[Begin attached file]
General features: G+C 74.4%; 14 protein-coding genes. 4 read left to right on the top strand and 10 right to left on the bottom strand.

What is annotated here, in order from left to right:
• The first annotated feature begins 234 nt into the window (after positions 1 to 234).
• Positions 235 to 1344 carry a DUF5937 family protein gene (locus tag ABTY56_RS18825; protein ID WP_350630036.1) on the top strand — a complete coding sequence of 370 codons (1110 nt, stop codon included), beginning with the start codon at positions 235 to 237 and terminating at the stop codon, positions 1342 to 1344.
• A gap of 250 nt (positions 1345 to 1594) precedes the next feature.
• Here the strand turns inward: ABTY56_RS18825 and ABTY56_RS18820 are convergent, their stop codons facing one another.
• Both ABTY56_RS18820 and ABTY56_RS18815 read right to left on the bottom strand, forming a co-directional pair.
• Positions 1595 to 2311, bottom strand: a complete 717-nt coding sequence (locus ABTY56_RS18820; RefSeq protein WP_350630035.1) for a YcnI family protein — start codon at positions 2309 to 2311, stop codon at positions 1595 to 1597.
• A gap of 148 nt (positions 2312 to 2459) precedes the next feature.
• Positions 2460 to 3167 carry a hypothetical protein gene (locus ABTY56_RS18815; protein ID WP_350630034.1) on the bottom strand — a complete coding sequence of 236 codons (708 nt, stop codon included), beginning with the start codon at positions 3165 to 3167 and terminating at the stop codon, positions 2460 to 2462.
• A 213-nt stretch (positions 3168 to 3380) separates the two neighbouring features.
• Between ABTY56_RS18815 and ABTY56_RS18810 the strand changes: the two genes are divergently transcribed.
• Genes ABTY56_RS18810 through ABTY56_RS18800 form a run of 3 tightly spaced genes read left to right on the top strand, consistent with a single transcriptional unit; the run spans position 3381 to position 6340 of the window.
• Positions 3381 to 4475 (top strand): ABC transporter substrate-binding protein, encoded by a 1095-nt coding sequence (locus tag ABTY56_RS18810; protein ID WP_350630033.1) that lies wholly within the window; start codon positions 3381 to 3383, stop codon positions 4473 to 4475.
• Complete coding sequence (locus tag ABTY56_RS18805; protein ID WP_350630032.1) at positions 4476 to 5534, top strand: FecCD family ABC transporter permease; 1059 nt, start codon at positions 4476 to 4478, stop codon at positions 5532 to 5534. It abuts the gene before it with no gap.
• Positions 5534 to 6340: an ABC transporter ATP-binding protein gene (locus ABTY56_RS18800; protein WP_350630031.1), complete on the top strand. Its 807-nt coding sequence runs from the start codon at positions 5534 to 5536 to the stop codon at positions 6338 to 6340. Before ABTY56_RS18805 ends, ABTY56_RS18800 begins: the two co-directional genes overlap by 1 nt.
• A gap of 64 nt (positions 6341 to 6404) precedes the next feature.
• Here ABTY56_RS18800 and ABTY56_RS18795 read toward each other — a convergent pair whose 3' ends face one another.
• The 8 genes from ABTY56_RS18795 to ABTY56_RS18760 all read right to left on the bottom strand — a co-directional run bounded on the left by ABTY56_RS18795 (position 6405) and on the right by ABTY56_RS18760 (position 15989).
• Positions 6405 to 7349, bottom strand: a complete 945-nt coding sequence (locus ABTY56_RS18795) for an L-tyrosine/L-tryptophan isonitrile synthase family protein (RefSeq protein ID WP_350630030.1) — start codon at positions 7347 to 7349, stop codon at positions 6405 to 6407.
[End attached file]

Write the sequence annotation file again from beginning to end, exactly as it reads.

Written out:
General features: G+C 74.4%; 14 protein-coding genes. 4 read left to right on the top strand and 10 right to left on the bottom strand.

What is annotated here, in order from left to right:
• The first annotated feature begins 234 nt into the window (after positions 1 to 234).
• Positions 235 to 1344 carry a DUF5937 family protein gene (locus tag ABTY56_RS18825; protein ID WP_350630036.1) on the top strand — a complete coding sequence of 370 codons (1110 nt, stop codon included), beginning with the start codon at positions 235 to 237 and terminating at the stop codon, positions 1342 to 1344.
• A gap of 250 nt (positions 1345 to 1594) precedes the next feature.
• Here the strand turns inward: ABTY56_RS18825 and ABTY56_RS18820 are convergent, their stop codons facing one another.
• Both ABTY56_RS18820 and ABTY56_RS18815 read right to left on the bottom strand, forming a co-directional pair.
• Positions 1595 to 2311, bottom strand: a complete 717-nt coding sequence (locus ABTY56_RS18820; RefSeq protein WP_350630035.1) for a YcnI family protein — start codon at positions 2309 to 2311, stop codon at positions 1595 to 1597.
• A gap of 148 nt (positions 2312 to 2459) precedes the next feature.
• Positions 2460 to 3167 carry a hypothetical protein gene (locus ABTY56_RS18815; protein ID WP_350630034.1) on the bottom strand — a complete coding sequence of 236 codons (708 nt, stop codon included), beginning with the start codon at positions 3165 to 3167 and terminating at the stop codon, positions 2460 to 2462.
• A 213-nt stretch (positions 3168 to 3380) separates the two neighbouring features.
• Between ABTY56_RS18815 and ABTY56_RS18810 the strand changes: the two genes are divergently transcribed.
• Genes ABTY56_RS18810 through ABTY56_RS18800 form a run of 3 tightly spaced genes read left to right on the top strand, consistent with a single transcriptional unit; the run spans position 3381 to position 6340 of the window.
• Positions 3381 to 4475 (top strand): ABC transporter substrate-binding protein, encoded by a 1095-nt coding sequence (locus tag ABTY56_RS18810; protein ID WP_350630033.1) that lies wholly within the window; start codon positions 3381 to 3383, stop codon positions 4473 to 4475.
• Complete coding sequence (locus tag ABTY56_RS18805; protein ID WP_350630032.1) at positions 4476 to 5534, top strand: FecCD family ABC transporter permease; 1059 nt, start codon at positions 4476 to 4478, stop codon at positions 5532 to 5534. It abuts the gene before it with no gap.
• Positions 5534 to 6340: an ABC transporter ATP-binding protein gene (locus ABTY56_RS18800; protein WP_350630031.1), complete on the top strand. Its 807-nt coding sequence runs from the start codon at positions 5534 to 5536 to the stop codon at positions 6338 to 6340. Before ABTY56_RS18805 ends, ABTY56_RS18800 begins: the two co-directional genes overlap by 1 nt.
• A gap of 64 nt (positions 6341 to 6404) precedes the next feature.
• Here ABTY56_RS18800 and ABTY56_RS18795 read toward each other — a convergent pair whose 3' ends face one another.
• The 8 genes from ABTY56_RS18795 to ABTY56_RS18760 all read right to left on the bottom strand — a co-directional run bounded on the left by ABTY56_RS18795 (position 6405) and on the right by ABTY56_RS18760 (position 15989).
• Positions 6405 to 7349, bottom strand: a complete 945-nt coding sequence (locus ABTY56_RS18795) for an L-tyrosine/L-tryptophan isonitrile synthase family protein (RefSeq protein ID WP_350630030.1) — start codon at positions 7347 to 7349, stop codon at positions 6405 to 6407.